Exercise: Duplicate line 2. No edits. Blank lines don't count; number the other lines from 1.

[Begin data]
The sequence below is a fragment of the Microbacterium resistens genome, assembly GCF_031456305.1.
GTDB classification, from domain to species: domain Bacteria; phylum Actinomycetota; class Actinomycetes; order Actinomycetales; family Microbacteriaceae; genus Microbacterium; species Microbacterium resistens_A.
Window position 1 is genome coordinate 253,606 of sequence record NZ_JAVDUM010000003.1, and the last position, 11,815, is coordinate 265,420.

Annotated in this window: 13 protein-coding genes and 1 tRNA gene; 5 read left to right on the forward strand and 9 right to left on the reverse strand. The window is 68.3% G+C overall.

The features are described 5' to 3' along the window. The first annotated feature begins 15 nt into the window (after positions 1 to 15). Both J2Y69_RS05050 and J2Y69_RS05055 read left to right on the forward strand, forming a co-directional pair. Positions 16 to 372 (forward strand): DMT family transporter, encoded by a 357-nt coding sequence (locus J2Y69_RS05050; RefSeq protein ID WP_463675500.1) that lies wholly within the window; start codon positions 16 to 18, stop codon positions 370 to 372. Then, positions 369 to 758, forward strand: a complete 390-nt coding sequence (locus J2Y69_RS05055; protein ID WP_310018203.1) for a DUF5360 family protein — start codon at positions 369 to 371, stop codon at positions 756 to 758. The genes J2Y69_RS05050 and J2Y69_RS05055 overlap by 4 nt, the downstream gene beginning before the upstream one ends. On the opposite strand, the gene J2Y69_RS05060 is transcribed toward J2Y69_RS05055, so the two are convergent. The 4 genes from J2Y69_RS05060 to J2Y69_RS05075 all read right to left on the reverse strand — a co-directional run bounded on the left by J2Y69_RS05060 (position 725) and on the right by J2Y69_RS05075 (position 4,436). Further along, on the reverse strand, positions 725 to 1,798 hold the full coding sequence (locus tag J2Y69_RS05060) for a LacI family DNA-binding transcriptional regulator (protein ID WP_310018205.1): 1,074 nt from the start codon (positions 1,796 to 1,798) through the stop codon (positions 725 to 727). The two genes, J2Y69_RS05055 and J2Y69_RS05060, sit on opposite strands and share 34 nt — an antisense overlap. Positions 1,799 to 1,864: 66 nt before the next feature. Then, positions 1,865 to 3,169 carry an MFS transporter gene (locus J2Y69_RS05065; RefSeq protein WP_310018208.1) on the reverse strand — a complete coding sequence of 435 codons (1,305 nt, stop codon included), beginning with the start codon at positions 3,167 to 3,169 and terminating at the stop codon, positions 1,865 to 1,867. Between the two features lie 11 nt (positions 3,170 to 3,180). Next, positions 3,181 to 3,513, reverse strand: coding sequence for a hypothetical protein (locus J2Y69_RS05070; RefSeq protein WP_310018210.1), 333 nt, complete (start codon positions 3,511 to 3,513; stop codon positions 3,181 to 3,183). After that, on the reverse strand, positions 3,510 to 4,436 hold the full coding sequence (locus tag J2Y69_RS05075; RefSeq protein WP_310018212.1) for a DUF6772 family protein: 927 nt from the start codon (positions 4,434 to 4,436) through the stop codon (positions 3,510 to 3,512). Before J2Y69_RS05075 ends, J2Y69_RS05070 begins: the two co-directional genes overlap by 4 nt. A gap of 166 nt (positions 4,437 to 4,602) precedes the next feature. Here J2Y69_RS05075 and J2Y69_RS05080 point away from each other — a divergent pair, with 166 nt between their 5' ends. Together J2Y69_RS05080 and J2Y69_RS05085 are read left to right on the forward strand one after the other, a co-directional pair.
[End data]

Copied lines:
GTDB classification, from domain to species: domain Bacteria; phylum Actinomycetota; class Actinomycetes; order Actinomycetales; family Microbacteriaceae; genus Microbacterium; species Microbacterium resistens_A.